1991 – present

BA Rutgers University
MS University of Central Florida
PhD Berkeley

Mary Mendonça has a long history of herpetological research in the fields of reproductive endocrinology and ecological immunology. She has published key papers on growth in Chelonia, cycles of reproductive hormones in Sternotherus and Agkistrodon, effects of pollutants on hormone cycles in Graptemys, and immunological response of Gopherus to environmental stressors. She maintains an active lab, located in Funchess Hall, that has examined model systems for all major vertebrate groups and that spans the range of work from the most intricate of lab assays to the most difficult of field situations. In fact, in field settings she is famous for surviving a long list of dangerous situations (e.g. bites from rear-fanged colubrids, harrowing encounters with semi tractor-trailers in remote Africa). She has been a longtime collaborator with the herpetological collections and a strong advocate for museum-oriented sciences. Additionally, she is an exceptional teacher, having won the prestigious Gerald and Emily Leischuck Endowed Presidential Award for excellence in teaching.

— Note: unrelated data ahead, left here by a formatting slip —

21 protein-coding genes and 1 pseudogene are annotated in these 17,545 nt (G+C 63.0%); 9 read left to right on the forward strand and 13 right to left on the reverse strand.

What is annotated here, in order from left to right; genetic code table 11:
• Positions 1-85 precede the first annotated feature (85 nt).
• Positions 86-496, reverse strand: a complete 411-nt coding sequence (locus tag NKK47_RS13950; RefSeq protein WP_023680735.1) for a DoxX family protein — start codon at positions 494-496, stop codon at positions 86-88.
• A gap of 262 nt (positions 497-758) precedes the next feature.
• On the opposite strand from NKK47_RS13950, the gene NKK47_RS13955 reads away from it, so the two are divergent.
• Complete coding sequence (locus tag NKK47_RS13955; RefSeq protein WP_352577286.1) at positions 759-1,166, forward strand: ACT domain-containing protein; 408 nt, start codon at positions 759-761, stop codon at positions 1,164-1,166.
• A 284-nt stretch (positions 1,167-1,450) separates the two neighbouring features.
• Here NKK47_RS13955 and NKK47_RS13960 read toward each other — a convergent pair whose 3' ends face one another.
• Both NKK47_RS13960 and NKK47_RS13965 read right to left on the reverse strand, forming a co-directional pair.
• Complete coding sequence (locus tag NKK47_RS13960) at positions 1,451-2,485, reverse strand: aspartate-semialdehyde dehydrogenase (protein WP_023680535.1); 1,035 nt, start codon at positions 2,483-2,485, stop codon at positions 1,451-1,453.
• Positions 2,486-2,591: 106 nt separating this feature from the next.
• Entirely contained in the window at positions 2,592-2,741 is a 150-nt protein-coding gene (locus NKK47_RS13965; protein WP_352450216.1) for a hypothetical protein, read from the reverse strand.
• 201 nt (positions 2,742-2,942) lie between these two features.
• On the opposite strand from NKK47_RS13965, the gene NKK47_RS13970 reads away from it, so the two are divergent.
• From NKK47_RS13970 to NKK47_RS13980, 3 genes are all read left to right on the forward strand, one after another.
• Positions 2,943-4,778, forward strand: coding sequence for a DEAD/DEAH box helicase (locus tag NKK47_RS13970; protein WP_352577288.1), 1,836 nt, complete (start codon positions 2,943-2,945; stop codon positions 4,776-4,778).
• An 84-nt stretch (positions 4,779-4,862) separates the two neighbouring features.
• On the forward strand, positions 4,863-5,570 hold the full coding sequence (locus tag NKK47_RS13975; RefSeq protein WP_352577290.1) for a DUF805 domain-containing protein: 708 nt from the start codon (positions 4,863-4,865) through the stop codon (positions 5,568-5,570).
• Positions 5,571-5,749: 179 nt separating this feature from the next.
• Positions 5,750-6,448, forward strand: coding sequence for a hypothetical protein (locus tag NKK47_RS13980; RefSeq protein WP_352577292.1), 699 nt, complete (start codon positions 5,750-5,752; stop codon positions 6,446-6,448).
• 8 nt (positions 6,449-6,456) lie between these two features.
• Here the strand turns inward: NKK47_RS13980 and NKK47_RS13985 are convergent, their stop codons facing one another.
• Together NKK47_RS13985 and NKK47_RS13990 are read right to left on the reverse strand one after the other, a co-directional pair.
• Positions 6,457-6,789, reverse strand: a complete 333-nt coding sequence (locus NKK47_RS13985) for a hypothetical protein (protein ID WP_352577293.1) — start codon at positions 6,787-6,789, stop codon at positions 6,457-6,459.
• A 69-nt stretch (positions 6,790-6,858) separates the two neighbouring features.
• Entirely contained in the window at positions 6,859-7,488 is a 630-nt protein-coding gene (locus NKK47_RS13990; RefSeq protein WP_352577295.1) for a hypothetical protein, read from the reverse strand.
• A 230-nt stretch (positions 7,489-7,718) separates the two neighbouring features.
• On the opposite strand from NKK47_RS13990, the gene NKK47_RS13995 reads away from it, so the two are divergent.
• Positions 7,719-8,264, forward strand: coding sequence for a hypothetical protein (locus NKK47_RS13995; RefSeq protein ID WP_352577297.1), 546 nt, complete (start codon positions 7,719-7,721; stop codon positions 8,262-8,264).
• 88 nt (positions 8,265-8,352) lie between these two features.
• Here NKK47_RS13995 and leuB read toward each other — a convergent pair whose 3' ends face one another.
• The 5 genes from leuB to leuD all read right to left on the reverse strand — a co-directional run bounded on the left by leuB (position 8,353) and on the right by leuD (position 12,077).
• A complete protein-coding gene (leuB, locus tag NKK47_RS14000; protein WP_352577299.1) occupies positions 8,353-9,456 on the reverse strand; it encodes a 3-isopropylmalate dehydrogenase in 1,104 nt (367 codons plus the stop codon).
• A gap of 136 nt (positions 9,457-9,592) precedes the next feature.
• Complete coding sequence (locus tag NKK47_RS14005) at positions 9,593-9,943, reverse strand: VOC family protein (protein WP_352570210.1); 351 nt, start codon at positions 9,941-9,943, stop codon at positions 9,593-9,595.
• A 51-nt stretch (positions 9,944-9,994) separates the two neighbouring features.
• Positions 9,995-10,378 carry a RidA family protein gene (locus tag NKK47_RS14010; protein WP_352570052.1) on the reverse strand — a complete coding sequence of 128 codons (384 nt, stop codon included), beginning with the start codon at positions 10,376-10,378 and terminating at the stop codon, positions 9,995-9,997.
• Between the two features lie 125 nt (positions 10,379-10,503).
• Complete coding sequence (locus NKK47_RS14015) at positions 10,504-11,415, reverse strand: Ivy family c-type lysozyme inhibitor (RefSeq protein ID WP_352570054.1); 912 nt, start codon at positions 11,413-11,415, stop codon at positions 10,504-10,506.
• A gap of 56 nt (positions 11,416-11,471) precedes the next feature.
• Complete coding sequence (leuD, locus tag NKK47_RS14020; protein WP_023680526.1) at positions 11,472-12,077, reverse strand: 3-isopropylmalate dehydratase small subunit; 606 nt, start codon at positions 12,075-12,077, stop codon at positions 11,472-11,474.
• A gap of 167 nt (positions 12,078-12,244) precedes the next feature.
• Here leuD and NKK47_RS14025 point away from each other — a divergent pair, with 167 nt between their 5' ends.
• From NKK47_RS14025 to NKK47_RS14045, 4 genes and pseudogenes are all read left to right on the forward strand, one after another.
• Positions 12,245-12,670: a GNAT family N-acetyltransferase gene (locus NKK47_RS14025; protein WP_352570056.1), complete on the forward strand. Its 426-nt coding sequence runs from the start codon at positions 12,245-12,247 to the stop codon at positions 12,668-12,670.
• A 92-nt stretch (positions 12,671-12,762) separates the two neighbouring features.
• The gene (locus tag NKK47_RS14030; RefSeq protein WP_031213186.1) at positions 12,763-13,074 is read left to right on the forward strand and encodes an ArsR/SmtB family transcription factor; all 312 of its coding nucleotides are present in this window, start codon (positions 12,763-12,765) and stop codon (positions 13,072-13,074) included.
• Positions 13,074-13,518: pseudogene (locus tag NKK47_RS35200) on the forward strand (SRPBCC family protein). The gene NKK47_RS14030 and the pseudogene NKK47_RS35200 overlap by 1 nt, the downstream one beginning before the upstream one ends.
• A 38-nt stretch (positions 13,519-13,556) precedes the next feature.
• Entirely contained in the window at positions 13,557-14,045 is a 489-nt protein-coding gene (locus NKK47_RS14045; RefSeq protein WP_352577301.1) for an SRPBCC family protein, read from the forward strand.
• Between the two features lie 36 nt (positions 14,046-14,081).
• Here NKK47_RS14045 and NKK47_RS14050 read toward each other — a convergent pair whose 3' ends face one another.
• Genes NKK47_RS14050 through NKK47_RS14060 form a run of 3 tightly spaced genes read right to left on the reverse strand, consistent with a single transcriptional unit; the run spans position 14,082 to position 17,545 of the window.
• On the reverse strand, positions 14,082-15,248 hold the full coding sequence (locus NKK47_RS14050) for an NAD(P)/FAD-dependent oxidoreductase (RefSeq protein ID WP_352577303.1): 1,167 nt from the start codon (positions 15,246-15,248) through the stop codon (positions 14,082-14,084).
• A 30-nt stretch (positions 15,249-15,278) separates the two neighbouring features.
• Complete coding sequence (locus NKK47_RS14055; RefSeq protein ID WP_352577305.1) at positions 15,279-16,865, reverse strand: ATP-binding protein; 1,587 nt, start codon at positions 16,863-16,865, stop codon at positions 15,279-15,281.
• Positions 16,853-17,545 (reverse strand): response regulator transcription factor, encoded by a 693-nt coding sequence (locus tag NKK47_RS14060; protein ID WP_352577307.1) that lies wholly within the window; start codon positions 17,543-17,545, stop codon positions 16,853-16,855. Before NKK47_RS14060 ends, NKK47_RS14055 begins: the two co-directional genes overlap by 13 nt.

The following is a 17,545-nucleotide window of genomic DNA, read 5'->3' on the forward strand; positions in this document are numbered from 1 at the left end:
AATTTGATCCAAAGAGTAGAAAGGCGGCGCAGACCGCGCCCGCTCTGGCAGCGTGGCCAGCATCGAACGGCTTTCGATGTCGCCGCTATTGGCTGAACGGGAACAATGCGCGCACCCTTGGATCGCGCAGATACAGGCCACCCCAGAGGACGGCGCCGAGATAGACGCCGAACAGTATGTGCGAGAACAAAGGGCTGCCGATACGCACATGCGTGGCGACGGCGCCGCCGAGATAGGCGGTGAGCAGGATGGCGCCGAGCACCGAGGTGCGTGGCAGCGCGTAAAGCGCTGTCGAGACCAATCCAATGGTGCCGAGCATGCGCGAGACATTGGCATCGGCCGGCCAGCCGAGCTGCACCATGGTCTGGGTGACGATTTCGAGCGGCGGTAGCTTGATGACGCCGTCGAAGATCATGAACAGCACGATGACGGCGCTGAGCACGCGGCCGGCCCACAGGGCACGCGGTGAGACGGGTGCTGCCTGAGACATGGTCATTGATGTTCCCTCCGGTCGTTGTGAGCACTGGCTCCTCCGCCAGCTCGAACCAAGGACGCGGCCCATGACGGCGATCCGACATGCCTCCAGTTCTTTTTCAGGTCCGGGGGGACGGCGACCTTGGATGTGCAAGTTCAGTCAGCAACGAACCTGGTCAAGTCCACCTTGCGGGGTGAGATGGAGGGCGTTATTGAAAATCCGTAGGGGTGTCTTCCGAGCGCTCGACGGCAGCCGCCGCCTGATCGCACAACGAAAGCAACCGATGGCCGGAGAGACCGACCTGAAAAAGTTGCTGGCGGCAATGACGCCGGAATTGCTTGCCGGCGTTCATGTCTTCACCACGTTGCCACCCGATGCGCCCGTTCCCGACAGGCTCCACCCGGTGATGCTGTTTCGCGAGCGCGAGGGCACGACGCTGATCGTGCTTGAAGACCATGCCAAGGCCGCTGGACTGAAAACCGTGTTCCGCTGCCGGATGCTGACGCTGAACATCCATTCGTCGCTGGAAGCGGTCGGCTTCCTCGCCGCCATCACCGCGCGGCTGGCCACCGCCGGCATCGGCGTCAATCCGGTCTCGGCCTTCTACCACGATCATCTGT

Herpetology Students Advised

Hopkins, Bill
(1997, MS)
Hormonal responses and trace element concentrations of southern toads, Bufo terrestris, exposed to coal combustion wastes
Shelby, Jennifer
(2000, MS)
Comparison of reproductive parameters in Graptemys flavimaculata, the yellow-blotched map turtle, from a site with a history of contamination by endocrine disrupting pollutants
Ward, Chelsea
(2005, PhD)
The role of coal combustion waste as a stressor in the southern toad, Bufo terrestris
Kahn, Paula
(2006, PhD)
The physiological effect of relocation on gopher tortoises (Gopherus polyphemus)
Beauman, Rich
(2008, MS)
The effects of burrow collapse on the gopher tortoise (Gopherus polyphemus)
Peterson, John
(2012, PhD)
Physiological effects of chytridiomycosis, a cause of amphibian population declines.